Climate change is real, and it’s happening now—from melting permafrost in the Arctic to massive flooding in Pakistan to the increased likelihood of devastating hurricanes in the Americas and elsewhere.
So why shouldn’t companies be required to report how their business affects the climate—and how climate change will affect a company’s financial health? The U.S. Securities and Exchange Commission has proposed a new rule that would require exactly that.
The rule was proposed in March with an extended public comment period that garnered more than 14,000 submissions. The rule would apply to all companies publicly traded in the United States—even if they are not U.S. based.
In a new commentary published in Science magazine, four researchers, including Edgar Hertwich, professor and International Chair in Industrial Ecology at the Norwegian University of Science and Technology (NTNU), argue in support of the new rule.
“Not until the financial sector can access and respond to signals about climate risks can we hope to move the economy on a more sustainable and stable trajectory,” the researchers wrote.
A warning from the Great Recession
Climate change poses a variety of existing and future risks, the researchers pointed out. There’s the physical risks, like those posed by sea level rise or extreme weather events, which can affect a company’s physical assets.
There are also liability risks, which could result from lawsuits from people or companies who are harmed by climate change and who can argue that the company being sued had a hand in making climate change a problem.
But the biggest risk, the researchers said, is something called transition risk.
That’s when a company’s assets—like an oil company with its wells, refineries and pipelines—lose value as society moves away from fossil fuels, and revenues from those assets decline. Depending upon the pace of the transition to greener technologies, some of those assets—such as fossil fuel reserves—could suddenly lose their entire value, the researchers said.
“About 50% of the standard portfolio of an average European financial institution is exposed to transition risks, once one considers as at risk not only fossil fuel companies, but also carbon-intensive sectors such as agriculture, aluminum, or steel,” the researchers wrote.
If companies are not required to report and acknowledge how those risks could affect their financial health, it could affect the stability of the entire financial system, they said.
“As we learned with the Great Recession, the realization of systemic risk can lead to a painful recession and high unemployment levels,” Hertwich and his colleagues wrote.
Already required in some countries
France, New Zealand, Japan and the United Kingdom already require large companies to report climate-related financial risks, the researchers said.
The benefit of implementing the proposed SEC rule, however, is that it would apply to both U.S. and international companies traded on U.S. stock markets.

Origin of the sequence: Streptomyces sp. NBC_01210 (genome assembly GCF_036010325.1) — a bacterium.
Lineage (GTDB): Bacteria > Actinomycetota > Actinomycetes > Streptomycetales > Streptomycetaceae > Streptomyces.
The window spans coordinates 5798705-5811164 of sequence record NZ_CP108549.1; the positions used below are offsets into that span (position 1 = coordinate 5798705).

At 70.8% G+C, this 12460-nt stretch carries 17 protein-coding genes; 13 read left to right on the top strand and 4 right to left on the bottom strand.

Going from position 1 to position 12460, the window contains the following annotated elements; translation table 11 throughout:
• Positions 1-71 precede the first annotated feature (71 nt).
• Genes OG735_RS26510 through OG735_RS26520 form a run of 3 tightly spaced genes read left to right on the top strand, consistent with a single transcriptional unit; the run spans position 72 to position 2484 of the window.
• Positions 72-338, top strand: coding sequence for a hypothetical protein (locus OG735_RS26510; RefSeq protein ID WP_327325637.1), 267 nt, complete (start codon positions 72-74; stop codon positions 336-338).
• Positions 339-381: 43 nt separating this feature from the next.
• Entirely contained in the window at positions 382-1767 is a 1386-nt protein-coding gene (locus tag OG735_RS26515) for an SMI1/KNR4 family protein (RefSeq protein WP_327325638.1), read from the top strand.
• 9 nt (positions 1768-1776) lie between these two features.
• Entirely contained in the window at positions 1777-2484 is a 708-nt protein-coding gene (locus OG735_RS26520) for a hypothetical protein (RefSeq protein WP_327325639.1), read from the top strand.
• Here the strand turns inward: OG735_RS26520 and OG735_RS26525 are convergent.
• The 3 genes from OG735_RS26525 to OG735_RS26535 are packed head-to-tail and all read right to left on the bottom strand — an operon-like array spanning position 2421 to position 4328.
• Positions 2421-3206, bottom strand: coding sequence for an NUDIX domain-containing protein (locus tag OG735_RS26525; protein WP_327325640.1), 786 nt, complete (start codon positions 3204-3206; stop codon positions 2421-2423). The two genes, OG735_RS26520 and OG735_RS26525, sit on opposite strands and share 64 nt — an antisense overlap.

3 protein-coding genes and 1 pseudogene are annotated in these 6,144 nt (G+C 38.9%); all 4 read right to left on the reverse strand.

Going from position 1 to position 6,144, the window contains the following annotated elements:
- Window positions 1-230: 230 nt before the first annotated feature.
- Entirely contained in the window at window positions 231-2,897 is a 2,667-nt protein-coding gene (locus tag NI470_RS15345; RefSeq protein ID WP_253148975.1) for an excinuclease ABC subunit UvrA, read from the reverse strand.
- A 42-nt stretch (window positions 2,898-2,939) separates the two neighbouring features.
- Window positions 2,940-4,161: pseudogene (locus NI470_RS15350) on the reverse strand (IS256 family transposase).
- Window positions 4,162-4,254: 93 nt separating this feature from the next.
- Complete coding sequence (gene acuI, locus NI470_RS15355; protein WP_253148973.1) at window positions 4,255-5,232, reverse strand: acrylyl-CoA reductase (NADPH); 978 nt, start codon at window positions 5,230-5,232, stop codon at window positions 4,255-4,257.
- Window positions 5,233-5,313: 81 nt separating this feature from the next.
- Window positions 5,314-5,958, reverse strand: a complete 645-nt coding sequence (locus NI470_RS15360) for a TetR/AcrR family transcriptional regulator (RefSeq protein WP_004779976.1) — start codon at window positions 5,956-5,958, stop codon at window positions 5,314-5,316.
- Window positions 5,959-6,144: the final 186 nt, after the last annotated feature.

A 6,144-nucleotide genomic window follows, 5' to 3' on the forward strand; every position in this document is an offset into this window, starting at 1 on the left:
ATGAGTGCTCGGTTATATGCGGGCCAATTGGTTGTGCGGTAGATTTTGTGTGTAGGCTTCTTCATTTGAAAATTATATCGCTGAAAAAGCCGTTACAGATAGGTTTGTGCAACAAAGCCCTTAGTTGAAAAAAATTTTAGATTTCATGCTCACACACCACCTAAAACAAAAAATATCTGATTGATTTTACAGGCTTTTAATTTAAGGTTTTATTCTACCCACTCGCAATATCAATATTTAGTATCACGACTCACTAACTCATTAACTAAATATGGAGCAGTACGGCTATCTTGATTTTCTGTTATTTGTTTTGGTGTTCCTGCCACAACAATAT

Disclosing climate risks under the approach proposed by the SEC would mean that virtually all companies would have to report under the same rules. That would prevent companies from providing a misleading picture of their climate risk, the researchers wrote.
Climate stress tests
Uniform reporting requirements are important because they allow the market—investors and lenders—to make informed decisions. These requirements, while limited by the SEC rule to companies that are traded in the United States, may have a spillover effect, the researchers said.
“Firms in countries where disclosure is not yet mandatory may also improve their transparency, to keep up with multinational firms subject to regulations in the United States,” said Jeffrey Shrader from Columbia University, one of the article’s co-authors.
This information will also give regulators the tools they will need to conduct what are called “stress tests.” This is when regulators or central banks assess the ability of a company to withstand major market shocks.
Helping foresee how markets will react
With national and international climate policies likely to affect how companies operate in the future—such as by heavily taxing or phasing out all use of fossil fuels—a climate stress test could help foresee how different companies and global financial markets will react to changes.
“Macroeconomic models and climate stress tests will also greatly benefit from climate risk disclosure,” said Givi Melkadze from Georgia State University, another article co-author.
The proposed rule would require firms to describe their current greenhouse gas emissions and targets. They would also have to assess their climate-related risks and the management strategies that would help them prepare for coming climate policies and the increased costs of emitting CO2 and other greenhouse gases.
Starting in 2025, larger companies would also be subject to more detailed reporting that involves assessing the carbon footprint of the production and use of their products.
Researchers need to step up
All of these reporting requirements will require the research community to move into action, the researchers said, with everything from coming up with realistic climate risk scenarios to helping individual companies understand exactly what kinds of physical and other risks their operations face in an increasingly warmer world, with an unpredictable and more volatile, climate.
This, in turn, can help policymakers make better decisions, the researchers said.
“Understanding how mandatory disclosure works, including on what margins firms adjust behavior in reaction to more stringent requirements, is key to guide policymaking,” said Stefano Carattini from Georgia State University, lead author of the article.
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